After earning her bachelor’s degree in fine arts from The University of the Arts in Philadelphia in 1994 and a Master of Fine Arts from the State University of New York, Silversmith Eun Ju Lee began exhibiting her art all across the country before setting up her studio at Sandy Spring Museum in 2013.
Studio Hours: Tuesday-Thursday, 11 am-2 pm. Click here to contact Eun Ju or call 240-463-5241.
Susana M. Garten, a vitreous enamels, metals, and mixed media artist, lives and works in the greater Olney area and maintains a studio at Sandy Spring Museum. Exhibiting for over 30 years, she has been a member of the Enamelists Gallery at the Torpedo Factory Art Center in Alexandria, Virginia, a Resident Artist at Rockville Arts Place, a participant in fine arts and craft fairs, and an instructor at Glen Echo Park. She exhibits her work locally and all across the United States and in Canada.
Studio Hours: Tuesday-Thursday, 11 am-3 pm | Some Fridays and Saturdays
Click here to contact Sue.
Learn more about how to build a strong coalition in the fight for racial justice. Local activists and leaders share their insight on building a stronger community.
Panelists: Josephine Garnem, Mohamed Abubakr, Yi Shen, Moderator – Luz Chavez Gonzales
Do you know what the Police Advisory Commission is? Learn about how the commission and other programs are creating opportunities for citizen-led change within our local police department.
Panelists: Chief Marcus Jones, MCPD, Dave Thomas, Cherri Branson, Moderator – Dr. Rashawn Ray
Education is a legal right – not a privilege – yet it is one of the most pervasive systems of keeping people trapped in generational poverty. What does meaningful educational reform look like? How do we keep the current system from perpetuating systematic racism in education?
Panelists: Professor Natalie Thomas, Dr. Daman Harris, Dr. Joshua Starr
Anton Black, an Eastern Shore teenager, died in police custody nearly two years ago. Black was one of 31 people to die in Maryland in an officer-involved incident in 2018. “Anton’s Law” can prevent this from happening in the future. Learn how to advocate for effective change in our community.
Panelists: Delegate Pam Queen, Delegate Gabriel Acevero, Councilmember Will Jawando, LaToya Holley (sister of Anton Black), Moderator – Monty Cooper
Constant experiences of racism lead to lasting trauma. Racial trauma can result from major experiencing of discrimination or be the result of many microaggressions over time. How do you recover from this race-based stress? What role does art play as a platform to heal trauma?
Panelists: Karah Palmer, M.Ed. and Meghan Malik
Coffee ceremony convener, storyteller, and entrepreneur, owner of Blessed Coffee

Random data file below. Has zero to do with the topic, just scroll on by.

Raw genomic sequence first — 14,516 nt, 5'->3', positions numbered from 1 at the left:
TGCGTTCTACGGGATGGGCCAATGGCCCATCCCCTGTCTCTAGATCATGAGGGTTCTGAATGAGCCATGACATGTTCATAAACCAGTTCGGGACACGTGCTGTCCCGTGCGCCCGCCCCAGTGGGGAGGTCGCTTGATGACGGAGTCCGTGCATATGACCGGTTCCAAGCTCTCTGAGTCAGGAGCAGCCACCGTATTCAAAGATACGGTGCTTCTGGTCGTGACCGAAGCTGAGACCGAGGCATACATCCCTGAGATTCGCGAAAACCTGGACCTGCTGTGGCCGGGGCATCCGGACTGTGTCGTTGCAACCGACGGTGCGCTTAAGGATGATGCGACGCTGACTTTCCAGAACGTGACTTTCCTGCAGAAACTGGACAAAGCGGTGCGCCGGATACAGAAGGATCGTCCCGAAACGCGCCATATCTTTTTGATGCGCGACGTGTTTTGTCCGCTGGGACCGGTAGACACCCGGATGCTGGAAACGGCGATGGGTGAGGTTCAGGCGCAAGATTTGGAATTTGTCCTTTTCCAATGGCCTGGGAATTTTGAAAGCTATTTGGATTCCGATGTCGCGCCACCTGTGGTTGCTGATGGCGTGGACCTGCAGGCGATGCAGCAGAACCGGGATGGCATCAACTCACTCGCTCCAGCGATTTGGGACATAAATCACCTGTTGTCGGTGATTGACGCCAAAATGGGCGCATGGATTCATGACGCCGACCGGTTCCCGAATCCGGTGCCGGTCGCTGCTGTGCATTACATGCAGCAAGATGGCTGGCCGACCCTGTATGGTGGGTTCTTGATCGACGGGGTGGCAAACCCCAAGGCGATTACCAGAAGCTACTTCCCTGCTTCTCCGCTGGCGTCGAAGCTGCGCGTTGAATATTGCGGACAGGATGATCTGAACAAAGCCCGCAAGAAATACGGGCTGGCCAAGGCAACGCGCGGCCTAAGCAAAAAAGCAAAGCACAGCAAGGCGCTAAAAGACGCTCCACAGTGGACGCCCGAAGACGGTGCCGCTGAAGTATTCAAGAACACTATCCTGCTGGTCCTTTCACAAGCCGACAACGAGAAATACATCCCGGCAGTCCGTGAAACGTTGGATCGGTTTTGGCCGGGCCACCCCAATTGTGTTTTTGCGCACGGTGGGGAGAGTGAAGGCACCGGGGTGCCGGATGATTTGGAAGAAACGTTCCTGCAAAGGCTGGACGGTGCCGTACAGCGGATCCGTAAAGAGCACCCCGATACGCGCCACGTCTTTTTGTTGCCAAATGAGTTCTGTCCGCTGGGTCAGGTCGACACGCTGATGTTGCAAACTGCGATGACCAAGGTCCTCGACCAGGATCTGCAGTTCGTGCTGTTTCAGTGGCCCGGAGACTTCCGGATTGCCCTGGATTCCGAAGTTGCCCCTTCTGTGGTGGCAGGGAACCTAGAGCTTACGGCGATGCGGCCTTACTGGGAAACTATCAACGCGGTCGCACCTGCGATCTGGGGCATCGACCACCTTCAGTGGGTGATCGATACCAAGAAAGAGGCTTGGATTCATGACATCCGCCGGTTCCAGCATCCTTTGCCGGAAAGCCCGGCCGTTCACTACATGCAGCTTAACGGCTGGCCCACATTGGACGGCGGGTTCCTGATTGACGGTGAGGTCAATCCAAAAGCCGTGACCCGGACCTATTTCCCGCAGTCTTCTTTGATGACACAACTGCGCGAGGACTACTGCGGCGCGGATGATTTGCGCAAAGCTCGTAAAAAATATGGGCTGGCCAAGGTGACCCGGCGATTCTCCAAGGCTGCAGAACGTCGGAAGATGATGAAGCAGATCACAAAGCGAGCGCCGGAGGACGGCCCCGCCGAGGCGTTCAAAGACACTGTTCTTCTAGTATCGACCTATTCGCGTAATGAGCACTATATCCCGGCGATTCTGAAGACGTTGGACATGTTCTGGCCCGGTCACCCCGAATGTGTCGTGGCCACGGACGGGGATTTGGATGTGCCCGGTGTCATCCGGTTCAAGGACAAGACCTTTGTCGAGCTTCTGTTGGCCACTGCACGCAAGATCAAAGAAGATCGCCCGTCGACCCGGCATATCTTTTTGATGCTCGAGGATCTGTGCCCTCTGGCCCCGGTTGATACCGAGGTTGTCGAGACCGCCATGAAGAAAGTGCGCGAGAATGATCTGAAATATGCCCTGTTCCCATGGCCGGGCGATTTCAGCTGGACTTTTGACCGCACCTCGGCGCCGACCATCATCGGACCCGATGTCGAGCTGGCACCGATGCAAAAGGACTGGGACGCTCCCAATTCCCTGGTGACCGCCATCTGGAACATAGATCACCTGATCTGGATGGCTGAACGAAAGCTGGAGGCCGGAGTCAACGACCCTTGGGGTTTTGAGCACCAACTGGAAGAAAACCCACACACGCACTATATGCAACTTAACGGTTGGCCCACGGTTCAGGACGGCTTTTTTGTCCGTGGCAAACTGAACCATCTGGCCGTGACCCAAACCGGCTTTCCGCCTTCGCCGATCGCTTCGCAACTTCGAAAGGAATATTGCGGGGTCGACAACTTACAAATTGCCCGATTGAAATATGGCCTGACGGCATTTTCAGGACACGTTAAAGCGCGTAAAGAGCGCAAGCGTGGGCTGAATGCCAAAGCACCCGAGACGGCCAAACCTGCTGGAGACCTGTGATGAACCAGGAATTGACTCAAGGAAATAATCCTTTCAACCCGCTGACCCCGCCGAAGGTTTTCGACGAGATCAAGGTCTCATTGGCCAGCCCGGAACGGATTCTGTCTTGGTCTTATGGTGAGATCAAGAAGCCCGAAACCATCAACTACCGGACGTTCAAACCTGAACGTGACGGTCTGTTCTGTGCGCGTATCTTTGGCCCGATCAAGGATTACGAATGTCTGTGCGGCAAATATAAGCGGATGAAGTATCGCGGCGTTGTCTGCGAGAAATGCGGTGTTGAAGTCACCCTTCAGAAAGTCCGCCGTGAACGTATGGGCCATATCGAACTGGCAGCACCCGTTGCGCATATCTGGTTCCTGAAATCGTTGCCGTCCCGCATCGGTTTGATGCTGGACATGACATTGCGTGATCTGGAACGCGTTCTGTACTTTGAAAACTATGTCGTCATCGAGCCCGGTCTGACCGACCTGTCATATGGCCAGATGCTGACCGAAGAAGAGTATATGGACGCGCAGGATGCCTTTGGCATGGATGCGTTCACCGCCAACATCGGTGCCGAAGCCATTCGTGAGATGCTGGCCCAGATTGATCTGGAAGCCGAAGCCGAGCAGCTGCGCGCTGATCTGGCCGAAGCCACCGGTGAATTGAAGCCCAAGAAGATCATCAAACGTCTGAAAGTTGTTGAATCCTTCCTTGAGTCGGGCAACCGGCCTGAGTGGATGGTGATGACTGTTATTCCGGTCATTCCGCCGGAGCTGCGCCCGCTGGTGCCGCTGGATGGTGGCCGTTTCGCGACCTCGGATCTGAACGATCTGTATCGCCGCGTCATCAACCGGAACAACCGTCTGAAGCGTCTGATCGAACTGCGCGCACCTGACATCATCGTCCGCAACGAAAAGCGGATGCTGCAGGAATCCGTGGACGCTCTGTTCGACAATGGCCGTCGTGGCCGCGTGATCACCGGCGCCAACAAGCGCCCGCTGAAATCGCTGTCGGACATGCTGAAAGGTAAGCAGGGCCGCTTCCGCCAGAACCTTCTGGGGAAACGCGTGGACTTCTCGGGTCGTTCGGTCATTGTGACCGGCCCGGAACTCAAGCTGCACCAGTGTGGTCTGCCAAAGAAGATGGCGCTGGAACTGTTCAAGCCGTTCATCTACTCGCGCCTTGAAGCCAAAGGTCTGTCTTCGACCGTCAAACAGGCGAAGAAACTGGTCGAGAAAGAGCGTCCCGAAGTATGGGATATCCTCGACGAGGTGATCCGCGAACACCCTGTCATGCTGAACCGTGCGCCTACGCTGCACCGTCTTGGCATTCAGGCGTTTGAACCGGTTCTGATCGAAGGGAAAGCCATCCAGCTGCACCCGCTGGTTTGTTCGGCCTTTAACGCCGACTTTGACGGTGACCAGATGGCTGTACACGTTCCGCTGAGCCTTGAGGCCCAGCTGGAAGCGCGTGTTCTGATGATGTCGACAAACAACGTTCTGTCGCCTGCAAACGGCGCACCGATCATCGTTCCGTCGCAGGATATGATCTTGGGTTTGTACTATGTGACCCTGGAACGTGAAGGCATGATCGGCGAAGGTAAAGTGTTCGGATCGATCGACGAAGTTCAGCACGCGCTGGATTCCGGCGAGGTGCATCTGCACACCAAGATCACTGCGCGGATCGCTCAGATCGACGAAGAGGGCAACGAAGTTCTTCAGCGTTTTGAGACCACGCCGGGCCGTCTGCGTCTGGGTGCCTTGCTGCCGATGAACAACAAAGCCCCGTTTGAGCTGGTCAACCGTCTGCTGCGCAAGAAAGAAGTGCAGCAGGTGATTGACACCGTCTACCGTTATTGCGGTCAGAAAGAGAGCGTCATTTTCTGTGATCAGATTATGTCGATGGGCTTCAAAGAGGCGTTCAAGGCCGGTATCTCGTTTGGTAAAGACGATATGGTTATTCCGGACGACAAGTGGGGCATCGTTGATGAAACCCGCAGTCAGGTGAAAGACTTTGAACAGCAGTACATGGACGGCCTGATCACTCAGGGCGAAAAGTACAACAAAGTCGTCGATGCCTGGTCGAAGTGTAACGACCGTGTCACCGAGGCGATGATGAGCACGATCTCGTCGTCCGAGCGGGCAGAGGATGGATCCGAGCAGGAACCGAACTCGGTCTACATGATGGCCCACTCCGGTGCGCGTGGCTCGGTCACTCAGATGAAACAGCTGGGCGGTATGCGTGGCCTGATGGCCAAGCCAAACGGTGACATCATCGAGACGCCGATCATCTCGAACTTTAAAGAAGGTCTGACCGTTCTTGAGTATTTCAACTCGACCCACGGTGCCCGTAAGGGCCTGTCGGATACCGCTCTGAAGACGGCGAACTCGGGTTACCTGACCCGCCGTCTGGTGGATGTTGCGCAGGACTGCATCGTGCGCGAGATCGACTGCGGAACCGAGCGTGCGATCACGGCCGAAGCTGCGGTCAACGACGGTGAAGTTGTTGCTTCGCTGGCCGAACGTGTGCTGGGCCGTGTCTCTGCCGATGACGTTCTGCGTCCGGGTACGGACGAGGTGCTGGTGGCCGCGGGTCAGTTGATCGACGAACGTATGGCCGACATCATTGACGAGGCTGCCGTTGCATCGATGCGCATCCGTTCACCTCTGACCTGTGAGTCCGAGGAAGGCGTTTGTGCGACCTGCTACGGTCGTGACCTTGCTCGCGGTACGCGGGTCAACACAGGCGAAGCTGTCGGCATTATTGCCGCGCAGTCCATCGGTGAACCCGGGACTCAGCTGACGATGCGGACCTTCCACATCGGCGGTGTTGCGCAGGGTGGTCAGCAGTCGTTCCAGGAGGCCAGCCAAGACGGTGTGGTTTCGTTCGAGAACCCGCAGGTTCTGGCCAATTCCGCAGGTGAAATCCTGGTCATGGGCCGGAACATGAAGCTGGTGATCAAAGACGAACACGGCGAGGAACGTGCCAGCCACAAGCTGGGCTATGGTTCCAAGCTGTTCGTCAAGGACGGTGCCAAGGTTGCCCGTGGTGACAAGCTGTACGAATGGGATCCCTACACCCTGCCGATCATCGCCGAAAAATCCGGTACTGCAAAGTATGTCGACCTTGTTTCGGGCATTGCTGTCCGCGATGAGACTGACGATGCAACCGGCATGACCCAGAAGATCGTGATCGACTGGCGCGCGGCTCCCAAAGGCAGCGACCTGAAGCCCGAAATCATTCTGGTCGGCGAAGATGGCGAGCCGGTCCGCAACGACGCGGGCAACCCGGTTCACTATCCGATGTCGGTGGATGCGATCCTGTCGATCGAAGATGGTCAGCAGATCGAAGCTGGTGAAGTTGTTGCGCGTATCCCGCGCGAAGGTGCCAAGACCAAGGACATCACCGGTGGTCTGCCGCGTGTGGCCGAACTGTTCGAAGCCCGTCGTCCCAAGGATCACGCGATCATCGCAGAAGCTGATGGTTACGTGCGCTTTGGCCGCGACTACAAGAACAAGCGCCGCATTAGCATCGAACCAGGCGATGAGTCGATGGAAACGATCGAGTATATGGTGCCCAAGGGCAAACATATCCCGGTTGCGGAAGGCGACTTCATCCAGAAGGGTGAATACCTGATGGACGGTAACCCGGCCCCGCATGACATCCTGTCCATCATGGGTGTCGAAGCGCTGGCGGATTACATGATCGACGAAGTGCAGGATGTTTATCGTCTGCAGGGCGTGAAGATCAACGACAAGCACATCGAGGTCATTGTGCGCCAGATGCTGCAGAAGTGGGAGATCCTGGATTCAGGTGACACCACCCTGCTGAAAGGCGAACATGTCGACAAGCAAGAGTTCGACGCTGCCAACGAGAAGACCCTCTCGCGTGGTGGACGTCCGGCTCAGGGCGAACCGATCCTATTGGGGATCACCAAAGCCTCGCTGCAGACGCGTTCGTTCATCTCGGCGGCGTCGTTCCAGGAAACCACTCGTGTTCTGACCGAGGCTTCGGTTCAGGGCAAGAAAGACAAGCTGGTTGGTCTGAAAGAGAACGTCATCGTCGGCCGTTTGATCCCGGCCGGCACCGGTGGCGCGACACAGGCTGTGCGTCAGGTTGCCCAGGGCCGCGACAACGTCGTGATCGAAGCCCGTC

Tebabu Assefa is an Ethiopian-born coffee ceremony convener, storyteller, and entrepreneur living in Takoma Park, Maryland. With his wife, Sara Mussie, Assefa organizes and leads Ethiopian coffee ceremonies for social engagement and community-building throughout Maryland and Washington, DC.
Growing up in Addis Ababa, Ethiopia in the 1960s, Assefa participated in coffee ceremonies as a child. He recalls being asked by his mother to visit their neighbors and let them know that coffee would soon be ready at Assefa’s house. Later in life, Assefa learned more about the coffee ceremony from participating in the ceremony throughout Ethiopia. Coffee would take on new meanings for Assefa when he left Ethiopia and eventually settled in the United States in the 1990s.
Deciding that he wanted to be a storyteller and filmmaker, Assefa enrolled at the University of Minnesota for a degree in communications. His goal was to portray the cultural vitality of the Ethiopian community of greater Washington, DC. But, living in the United States was not an easy transition for Assefa. He struggled with the individualism of North American society, particularly because of his upbringing in Africa. He explains:
By nature [individuals] have social elements. In African contexts, it’s a very profound notion. From South Africa to Ethiopians in South Africa, they call it mbutu. In Ethiopia it’s like who I am is directly related to who we are. I am because we are; because we are, therefore I am. And if that relationship is disrupted, psychologically, spiritually, financially, in any way you think of, there’s no help, because you cannot live by yourself. It’s impossible.
For Assefa, the solution to sharing the story of Ethiopian communities and addressing a lack of mbutu in the United States was coffee. First, coffee is loved by both Americans and Ethiopians. Second, coffee is central to telling the story of Ethiopia’s history, economy, and social life. Third, Assefa understands the coffee ceremony as a chance to slow down and to socialize with others. He says: